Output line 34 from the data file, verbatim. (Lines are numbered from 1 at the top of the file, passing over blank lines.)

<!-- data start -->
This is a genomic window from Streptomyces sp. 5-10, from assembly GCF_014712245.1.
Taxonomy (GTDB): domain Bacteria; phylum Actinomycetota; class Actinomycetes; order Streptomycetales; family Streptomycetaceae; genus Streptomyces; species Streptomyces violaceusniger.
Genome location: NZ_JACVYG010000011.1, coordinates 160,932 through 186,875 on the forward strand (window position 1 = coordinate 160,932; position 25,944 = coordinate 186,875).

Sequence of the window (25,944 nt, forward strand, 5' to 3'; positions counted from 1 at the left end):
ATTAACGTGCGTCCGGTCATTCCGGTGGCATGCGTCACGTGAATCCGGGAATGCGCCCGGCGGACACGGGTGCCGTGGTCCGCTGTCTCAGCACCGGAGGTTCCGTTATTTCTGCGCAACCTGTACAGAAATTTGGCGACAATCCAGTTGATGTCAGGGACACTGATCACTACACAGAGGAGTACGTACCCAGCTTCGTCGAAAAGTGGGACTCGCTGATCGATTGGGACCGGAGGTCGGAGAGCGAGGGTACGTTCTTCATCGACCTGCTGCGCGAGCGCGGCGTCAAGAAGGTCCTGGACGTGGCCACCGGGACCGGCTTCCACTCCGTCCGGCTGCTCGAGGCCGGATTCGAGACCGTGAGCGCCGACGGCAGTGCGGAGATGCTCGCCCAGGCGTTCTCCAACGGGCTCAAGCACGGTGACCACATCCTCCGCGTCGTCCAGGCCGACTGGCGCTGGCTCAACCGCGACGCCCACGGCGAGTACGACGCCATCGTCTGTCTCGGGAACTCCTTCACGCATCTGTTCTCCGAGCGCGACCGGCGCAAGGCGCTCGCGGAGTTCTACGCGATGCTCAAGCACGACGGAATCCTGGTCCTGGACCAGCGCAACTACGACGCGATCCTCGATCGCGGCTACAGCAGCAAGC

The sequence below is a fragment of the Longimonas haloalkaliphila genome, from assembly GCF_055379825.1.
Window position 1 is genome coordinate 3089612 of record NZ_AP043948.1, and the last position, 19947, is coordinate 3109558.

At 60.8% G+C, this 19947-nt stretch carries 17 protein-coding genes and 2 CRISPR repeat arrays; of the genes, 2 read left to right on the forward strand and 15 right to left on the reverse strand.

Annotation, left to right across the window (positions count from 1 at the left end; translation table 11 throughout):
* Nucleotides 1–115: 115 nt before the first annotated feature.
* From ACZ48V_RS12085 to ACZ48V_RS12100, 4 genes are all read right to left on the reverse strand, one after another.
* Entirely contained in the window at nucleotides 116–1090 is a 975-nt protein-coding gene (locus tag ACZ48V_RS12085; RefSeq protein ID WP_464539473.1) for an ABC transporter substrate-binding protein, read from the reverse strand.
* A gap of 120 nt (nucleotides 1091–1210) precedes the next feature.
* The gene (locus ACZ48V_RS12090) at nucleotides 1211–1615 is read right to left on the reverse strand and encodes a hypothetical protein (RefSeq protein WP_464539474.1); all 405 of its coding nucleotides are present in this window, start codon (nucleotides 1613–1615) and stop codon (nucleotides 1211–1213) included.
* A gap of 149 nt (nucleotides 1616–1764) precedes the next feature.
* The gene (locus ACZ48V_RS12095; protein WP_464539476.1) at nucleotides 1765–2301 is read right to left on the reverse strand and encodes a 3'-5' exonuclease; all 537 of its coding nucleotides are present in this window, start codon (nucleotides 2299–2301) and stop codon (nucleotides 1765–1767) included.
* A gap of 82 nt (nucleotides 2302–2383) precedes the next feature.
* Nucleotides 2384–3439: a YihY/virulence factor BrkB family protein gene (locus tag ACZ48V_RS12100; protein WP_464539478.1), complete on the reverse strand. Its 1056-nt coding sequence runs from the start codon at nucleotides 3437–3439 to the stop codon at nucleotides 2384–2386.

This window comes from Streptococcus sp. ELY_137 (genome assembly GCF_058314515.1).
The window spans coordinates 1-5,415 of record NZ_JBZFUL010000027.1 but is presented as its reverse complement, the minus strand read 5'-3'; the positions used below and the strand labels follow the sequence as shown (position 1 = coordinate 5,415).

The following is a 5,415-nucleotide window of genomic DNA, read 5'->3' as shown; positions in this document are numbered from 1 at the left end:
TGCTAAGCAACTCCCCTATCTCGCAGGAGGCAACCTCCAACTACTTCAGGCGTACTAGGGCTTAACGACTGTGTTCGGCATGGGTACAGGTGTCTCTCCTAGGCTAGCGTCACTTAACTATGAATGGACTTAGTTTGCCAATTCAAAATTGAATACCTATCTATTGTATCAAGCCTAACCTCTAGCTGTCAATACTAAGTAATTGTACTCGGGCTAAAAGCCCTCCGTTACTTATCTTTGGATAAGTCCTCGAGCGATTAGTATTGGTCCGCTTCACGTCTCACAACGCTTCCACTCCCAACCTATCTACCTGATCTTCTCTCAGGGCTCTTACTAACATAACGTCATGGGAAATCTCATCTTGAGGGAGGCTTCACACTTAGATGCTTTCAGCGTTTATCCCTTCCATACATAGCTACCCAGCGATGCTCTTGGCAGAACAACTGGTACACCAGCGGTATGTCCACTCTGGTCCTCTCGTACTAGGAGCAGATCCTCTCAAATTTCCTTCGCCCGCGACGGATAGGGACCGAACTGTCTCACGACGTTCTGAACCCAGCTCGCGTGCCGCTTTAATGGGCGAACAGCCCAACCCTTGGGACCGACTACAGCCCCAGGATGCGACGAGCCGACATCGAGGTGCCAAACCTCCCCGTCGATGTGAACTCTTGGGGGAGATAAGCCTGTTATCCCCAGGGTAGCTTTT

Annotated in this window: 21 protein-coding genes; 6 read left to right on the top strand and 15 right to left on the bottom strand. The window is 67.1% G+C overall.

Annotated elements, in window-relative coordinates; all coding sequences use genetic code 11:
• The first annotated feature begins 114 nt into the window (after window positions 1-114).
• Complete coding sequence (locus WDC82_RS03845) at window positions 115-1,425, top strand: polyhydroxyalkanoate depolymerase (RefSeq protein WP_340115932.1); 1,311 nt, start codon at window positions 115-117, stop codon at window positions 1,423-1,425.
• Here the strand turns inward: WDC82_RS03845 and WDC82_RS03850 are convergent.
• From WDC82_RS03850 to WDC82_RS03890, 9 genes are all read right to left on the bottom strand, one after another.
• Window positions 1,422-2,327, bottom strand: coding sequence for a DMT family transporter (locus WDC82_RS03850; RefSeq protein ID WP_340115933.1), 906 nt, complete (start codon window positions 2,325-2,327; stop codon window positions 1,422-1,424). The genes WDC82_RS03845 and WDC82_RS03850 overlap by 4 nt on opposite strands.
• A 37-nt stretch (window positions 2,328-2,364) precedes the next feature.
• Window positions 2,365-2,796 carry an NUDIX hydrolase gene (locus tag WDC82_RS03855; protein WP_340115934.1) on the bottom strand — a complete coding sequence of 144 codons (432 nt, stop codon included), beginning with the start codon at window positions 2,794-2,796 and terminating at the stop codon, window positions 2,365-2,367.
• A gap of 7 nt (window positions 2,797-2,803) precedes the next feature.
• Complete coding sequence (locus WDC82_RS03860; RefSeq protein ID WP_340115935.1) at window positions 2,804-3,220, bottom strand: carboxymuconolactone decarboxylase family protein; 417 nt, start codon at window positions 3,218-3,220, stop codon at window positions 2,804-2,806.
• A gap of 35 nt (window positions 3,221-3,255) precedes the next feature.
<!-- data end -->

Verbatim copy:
• A gap of 35 nt (window positions 3,221-3,255) precedes the next feature.